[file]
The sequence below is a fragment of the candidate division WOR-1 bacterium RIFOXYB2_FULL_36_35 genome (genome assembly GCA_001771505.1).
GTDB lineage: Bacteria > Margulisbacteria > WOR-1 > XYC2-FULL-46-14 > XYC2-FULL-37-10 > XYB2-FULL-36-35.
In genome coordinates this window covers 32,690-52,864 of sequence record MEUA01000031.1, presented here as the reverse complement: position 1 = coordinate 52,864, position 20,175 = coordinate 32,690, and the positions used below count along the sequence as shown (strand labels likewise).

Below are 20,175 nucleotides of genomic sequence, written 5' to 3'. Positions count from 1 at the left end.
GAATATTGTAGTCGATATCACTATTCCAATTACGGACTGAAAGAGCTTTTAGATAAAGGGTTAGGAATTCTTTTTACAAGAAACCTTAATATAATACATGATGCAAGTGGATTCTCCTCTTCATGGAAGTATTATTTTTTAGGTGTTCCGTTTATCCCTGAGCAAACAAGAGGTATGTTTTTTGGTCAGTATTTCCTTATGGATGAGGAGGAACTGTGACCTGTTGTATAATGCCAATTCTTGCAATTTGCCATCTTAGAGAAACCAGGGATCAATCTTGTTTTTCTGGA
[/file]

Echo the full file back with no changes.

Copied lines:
The sequence below is a fragment of the candidate division WOR-1 bacterium RIFOXYB2_FULL_36_35 genome (genome assembly GCA_001771505.1).
GTDB lineage: Bacteria > Margulisbacteria > WOR-1 > XYC2-FULL-46-14 > XYC2-FULL-37-10 > XYB2-FULL-36-35.
In genome coordinates this window covers 32,690-52,864 of sequence record MEUA01000031.1, presented here as the reverse complement: position 1 = coordinate 52,864, position 20,175 = coordinate 32,690, and the positions used below count along the sequence as shown (strand labels likewise).

Below are 20,175 nucleotides of genomic sequence, written 5' to 3'. Positions count from 1 at the left end.
GAATATTGTAGTCGATATCACTATTCCAATTACGGACTGAAAGAGCTTTTAGATAAAGGGTTAGGAATTCTTTTTACAAGAAACCTTAATATAATACATGATGCAAGTGGATTCTCCTCTTCATGGAAGTATTATTTTTTAGGTGTTCCGTTTATCCCTGAGCAAACAAGAGGTATGTTTTTTGGTCAGTATTTCCTTATGGATGAGGAGGAACTGTGACCTGTTGTATAATGCCAATTCTTGCAATTTGCCATCTTAGAGAAACCAGGGATCAATCTTGTTTTTCTGGA